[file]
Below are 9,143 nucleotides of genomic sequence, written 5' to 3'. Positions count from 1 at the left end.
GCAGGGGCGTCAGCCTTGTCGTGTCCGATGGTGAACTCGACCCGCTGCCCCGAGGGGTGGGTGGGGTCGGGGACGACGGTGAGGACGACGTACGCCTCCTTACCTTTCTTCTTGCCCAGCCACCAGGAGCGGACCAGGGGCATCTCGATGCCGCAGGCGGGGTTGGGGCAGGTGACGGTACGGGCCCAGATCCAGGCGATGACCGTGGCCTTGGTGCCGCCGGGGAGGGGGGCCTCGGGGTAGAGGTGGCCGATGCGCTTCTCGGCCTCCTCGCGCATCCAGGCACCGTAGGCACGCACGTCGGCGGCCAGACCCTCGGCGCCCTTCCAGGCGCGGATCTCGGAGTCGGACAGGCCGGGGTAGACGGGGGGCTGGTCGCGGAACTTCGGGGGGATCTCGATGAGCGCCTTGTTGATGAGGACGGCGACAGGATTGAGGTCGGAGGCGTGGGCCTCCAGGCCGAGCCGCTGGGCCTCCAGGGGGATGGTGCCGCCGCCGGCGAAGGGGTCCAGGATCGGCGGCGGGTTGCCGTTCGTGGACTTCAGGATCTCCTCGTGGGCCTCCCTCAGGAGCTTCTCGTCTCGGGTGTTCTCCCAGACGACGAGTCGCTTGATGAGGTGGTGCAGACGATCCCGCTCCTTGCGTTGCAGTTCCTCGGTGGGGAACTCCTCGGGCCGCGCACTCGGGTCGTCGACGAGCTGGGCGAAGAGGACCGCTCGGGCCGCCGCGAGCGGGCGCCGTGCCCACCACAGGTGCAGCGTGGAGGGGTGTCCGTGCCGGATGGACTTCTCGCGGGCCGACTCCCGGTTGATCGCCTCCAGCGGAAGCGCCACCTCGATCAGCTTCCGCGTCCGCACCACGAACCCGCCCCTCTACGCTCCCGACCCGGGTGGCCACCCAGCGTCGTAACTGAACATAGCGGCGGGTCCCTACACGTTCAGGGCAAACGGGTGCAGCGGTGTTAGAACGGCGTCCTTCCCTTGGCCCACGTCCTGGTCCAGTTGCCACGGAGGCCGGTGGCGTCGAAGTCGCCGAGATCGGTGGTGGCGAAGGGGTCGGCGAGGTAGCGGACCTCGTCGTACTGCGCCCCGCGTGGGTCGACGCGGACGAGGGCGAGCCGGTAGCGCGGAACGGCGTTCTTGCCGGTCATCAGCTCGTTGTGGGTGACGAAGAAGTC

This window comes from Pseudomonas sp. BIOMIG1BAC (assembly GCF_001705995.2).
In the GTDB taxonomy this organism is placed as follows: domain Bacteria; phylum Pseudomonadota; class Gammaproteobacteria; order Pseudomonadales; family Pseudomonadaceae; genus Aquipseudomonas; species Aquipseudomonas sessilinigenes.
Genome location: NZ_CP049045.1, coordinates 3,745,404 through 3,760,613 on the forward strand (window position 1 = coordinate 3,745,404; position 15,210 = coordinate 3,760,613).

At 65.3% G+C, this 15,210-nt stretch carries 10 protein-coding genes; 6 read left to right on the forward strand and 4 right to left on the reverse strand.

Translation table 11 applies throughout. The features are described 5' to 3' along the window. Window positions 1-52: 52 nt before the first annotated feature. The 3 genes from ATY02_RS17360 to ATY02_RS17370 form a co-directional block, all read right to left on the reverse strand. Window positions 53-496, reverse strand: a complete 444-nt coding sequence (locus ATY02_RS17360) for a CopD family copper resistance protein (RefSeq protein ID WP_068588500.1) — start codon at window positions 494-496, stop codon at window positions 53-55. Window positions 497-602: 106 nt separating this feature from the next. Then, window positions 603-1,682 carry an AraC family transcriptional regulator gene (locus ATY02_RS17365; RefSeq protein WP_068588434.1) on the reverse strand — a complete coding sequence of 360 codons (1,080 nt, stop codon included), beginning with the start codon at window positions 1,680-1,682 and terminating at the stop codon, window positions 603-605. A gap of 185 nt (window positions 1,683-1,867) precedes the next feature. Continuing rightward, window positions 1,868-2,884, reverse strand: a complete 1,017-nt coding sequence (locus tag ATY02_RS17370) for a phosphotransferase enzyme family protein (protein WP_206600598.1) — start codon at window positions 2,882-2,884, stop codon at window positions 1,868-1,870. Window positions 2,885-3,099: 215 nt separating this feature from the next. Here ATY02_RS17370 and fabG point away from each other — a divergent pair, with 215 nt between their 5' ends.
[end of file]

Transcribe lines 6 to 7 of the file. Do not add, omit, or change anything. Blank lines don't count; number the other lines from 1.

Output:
At 65.3% G+C, this 15,210-nt stretch carries 10 protein-coding genes; 6 read left to right on the forward strand and 4 right to left on the reverse strand.

Translation table 11 applies throughout. The features are described 5' to 3' along the window. Window positions 1-52: 52 nt before the first annotated feature. The 3 genes from ATY02_RS17360 to ATY02_RS17370 form a co-directional block, all read right to left on the reverse strand. Window positions 53-496, reverse strand: a complete 444-nt coding sequence (locus ATY02_RS17360) for a CopD family copper resistance protein (RefSeq protein ID WP_068588500.1) — start codon at window positions 494-496, stop codon at window positions 53-55. Window positions 497-602: 106 nt separating this feature from the next. Then, window positions 603-1,682 carry an AraC family transcriptional regulator gene (locus ATY02_RS17365; RefSeq protein WP_068588434.1) on the reverse strand — a complete coding sequence of 360 codons (1,080 nt, stop codon included), beginning with the start codon at window positions 1,680-1,682 and terminating at the stop codon, window positions 603-605. A gap of 185 nt (window positions 1,683-1,867) precedes the next feature. Continuing rightward, window positions 1,868-2,884, reverse strand: a complete 1,017-nt coding sequence (locus tag ATY02_RS17370) for a phosphotransferase enzyme family protein (protein WP_206600598.1) — start codon at window positions 2,882-2,884, stop codon at window positions 1,868-1,870. Window positions 2,885-3,099: 215 nt separating this feature from the next. Here ATY02_RS17370 and fabG point away from each other — a divergent pair, with 215 nt between their 5' ends.